As an example of this identification, file 314 has been identified by the user as an “urgent” file and is tagged with an “urgent” indicia. As shown, directory 310 where file 314 is stored is also tagged with an “urgent” indicia. As another example, file 316 has been identified by the user as a “need review” file and is tagged with a “needs review” indicia. As shown, directory 312 which is a parent directory to subdirectory 318, as well as subdirectory 318 where file 316 is stored, are also tagged with a “need review” indicia. Thus, the illustrative embodiments tag or identify the entire directory tree structure, whether the directory tree structure is composed of two directories or any number of directories. While files 314 and 316, directories 310 and 312, and subdirectory 318 are shown with indicators, the files may also be identified through the use of coloring the background of the icon, the background of just the text of the icon, the text of the icon with different colors, or through an abbreviated indicia.

As an aspect of the illustrative embodiments, a plurality of files, such as file 314 or 316, with different indicia may be stored in a single directory such as directory 310. In the case of such an event, the user may select which indicia to use with the directory or the user may select a majority option. The majority option would use percentage calculator 320 within operating system 302 to determine, based on the plurality of files with indications, which indicia has the highest percentage and mark the directory with the indicia of the majority.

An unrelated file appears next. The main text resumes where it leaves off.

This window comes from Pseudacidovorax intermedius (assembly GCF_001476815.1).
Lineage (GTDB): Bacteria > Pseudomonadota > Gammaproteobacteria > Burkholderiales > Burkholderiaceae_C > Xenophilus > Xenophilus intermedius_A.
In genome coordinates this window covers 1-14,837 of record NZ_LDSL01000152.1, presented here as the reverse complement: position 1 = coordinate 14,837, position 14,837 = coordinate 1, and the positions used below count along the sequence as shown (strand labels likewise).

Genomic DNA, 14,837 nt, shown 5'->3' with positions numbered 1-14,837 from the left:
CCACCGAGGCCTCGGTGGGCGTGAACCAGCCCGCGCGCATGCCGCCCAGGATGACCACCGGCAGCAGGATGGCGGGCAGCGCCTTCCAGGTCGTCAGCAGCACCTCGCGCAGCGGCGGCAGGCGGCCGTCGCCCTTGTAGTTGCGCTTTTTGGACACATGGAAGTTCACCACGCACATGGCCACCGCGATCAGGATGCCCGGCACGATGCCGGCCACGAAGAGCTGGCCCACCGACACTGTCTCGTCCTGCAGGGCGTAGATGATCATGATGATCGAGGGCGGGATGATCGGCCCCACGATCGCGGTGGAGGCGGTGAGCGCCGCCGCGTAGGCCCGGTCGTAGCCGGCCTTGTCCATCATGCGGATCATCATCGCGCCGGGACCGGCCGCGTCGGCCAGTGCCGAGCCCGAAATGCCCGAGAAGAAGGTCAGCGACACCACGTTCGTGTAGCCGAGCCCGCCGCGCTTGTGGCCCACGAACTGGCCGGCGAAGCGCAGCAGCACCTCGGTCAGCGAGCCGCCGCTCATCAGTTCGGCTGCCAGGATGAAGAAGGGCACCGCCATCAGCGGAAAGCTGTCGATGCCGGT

FIGS. 4A, 4B, and 4C depict some exemplary indications that may be implemented in accordance with an illustrative embodiment. FIGS. 4A, 4B, and 4C depict exemplary desktop images that contain directories 402 a, 404 a, 406 a, 402 b, 404 b, 406 b, 402 c, 404 c, and 406 c, respectively, which are representative of directories 308, 310, and 312 of FIG. 3, respectively. FIG. 4A illustrates directory 404 a as being identified with a lighter shaded background which is associated with an “urgent” indicia that indicates a file with an “urgent” indicia is stored within the directory. FIG. 4A also depicts directory 406 a as being identified with a darker shaded background which is associated with a “needs review” indicia that indicates a file with a “needs review” indicia is stored within the directory or a sub-directory.